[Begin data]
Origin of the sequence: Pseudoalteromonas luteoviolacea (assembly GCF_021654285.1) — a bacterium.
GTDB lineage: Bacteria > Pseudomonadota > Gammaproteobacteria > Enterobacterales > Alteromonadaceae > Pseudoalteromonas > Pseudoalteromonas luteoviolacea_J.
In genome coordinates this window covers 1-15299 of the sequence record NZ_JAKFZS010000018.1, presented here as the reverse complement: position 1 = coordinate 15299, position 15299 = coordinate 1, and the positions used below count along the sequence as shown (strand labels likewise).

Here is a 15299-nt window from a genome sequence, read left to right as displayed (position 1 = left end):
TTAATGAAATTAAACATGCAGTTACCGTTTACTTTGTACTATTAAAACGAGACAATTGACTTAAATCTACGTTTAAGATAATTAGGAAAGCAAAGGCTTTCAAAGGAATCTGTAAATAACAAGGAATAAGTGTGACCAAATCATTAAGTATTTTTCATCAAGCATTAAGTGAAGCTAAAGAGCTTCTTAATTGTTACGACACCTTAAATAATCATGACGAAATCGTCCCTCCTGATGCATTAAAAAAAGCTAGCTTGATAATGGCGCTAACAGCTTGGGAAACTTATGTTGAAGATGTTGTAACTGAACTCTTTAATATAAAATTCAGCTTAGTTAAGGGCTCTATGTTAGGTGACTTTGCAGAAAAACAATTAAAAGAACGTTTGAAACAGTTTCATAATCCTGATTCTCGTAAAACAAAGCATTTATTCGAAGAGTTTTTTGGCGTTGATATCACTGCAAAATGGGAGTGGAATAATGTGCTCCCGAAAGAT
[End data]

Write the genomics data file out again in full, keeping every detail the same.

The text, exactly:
Origin of the sequence: Pseudoalteromonas luteoviolacea (assembly GCF_021654285.1) — a bacterium.
GTDB lineage: Bacteria > Pseudomonadota > Gammaproteobacteria > Enterobacterales > Alteromonadaceae > Pseudoalteromonas > Pseudoalteromonas luteoviolacea_J.
In genome coordinates this window covers 1-15299 of the sequence record NZ_JAKFZS010000018.1, presented here as the reverse complement: position 1 = coordinate 15299, position 15299 = coordinate 1, and the positions used below count along the sequence as shown (strand labels likewise).

Here is a 15299-nt window from a genome sequence, read left to right as displayed (position 1 = left end):
TTAATGAAATTAAACATGCAGTTACCGTTTACTTTGTACTATTAAAACGAGACAATTGACTTAAATCTACGTTTAAGATAATTAGGAAAGCAAAGGCTTTCAAAGGAATCTGTAAATAACAAGGAATAAGTGTGACCAAATCATTAAGTATTTTTCATCAAGCATTAAGTGAAGCTAAAGAGCTTCTTAATTGTTACGACACCTTAAATAATCATGACGAAATCGTCCCTCCTGATGCATTAAAAAAAGCTAGCTTGATAATGGCGCTAACAGCTTGGGAAACTTATGTTGAAGATGTTGTAACTGAACTCTTTAATATAAAATTCAGCTTAGTTAAGGGCTCTATGTTAGGTGACTTTGCAGAAAAACAATTAAAAGAACGTTTGAAACAGTTTCATAATCCTGATTCTCGTAAAACAAAGCATTTATTCGAAGAGTTTTTTGGCGTTGATATCACTGCAAAATGGGAGTGGAATAATGTGCTCCCGAAAGAT